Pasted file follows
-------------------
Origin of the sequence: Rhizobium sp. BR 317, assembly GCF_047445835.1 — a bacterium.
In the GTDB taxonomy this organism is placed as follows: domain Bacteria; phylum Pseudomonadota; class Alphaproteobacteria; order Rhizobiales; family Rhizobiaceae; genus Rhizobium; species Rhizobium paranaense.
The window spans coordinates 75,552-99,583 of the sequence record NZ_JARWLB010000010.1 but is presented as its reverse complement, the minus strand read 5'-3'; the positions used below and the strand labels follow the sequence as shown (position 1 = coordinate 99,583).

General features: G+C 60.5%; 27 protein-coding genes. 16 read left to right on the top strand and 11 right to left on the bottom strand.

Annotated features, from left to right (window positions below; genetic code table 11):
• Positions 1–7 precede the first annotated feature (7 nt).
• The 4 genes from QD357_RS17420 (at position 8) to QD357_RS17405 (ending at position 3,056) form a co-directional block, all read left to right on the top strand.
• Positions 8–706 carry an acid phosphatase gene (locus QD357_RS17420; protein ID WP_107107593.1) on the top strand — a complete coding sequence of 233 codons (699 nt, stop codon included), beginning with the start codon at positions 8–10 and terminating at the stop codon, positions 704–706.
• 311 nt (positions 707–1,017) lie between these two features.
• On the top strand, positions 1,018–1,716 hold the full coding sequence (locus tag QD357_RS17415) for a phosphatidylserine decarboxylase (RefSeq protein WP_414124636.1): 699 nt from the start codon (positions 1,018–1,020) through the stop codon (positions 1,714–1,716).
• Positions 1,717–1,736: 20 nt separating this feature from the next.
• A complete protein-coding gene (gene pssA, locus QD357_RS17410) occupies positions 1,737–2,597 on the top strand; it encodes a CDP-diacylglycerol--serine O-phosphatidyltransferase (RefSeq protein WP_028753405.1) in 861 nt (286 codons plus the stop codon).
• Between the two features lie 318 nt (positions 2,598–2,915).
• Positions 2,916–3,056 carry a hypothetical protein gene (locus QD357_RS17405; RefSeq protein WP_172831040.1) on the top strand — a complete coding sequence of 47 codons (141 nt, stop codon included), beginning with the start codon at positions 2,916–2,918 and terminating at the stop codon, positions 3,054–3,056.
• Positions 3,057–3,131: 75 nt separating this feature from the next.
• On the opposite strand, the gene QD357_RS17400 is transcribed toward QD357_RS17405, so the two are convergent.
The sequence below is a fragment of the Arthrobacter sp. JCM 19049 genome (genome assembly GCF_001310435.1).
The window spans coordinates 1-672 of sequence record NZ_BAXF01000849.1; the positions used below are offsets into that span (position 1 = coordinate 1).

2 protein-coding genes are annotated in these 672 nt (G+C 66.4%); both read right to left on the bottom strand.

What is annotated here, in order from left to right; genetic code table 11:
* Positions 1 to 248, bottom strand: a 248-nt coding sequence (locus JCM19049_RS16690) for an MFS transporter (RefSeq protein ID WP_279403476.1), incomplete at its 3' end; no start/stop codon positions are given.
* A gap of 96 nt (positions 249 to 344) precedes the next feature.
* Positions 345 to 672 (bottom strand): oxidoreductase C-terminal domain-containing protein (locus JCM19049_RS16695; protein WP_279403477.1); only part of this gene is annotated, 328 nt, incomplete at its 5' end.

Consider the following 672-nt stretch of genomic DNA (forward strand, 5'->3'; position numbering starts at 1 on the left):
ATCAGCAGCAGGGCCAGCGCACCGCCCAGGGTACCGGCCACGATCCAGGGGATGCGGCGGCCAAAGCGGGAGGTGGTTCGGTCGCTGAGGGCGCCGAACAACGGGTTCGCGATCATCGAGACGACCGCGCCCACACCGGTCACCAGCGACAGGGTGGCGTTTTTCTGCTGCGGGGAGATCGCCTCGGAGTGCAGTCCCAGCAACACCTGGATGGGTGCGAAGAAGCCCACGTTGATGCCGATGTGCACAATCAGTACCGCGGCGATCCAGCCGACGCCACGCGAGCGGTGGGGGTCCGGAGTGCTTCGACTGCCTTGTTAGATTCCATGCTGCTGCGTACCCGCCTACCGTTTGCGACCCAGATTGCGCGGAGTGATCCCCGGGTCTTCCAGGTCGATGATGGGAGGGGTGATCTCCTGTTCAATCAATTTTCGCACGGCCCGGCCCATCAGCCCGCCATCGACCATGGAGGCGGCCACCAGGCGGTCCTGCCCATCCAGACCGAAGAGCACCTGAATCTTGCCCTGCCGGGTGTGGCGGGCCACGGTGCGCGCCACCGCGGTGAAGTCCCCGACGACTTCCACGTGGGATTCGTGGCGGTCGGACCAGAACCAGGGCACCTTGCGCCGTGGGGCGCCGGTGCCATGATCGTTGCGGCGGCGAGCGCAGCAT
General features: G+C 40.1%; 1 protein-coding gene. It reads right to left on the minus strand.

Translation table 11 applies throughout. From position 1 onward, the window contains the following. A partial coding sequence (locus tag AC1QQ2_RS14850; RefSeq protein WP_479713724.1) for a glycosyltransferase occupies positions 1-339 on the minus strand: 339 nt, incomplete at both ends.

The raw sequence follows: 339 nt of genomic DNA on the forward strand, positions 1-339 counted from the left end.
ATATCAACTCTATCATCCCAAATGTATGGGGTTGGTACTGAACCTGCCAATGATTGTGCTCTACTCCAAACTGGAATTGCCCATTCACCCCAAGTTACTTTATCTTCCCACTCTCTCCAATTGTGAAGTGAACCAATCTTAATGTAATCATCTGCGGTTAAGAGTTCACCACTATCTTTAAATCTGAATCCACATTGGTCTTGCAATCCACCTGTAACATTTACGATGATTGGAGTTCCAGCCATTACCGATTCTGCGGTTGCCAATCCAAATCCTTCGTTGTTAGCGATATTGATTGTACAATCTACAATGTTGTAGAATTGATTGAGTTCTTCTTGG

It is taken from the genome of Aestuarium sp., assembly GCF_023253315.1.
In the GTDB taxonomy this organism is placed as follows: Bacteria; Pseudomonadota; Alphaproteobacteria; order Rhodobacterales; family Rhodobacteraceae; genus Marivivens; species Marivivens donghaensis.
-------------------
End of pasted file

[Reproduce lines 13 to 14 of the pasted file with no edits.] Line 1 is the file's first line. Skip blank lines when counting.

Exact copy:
• Between the two features lie 318 nt (positions 2,598–2,915).
• Positions 2,916–3,056 carry a hypothetical protein gene (locus QD357_RS17405; RefSeq protein WP_172831040.1) on the top strand — a complete coding sequence of 47 codons (141 nt, stop codon included), beginning with the start codon at positions 2,916–2,918 and terminating at the stop codon, positions 3,054–3,056.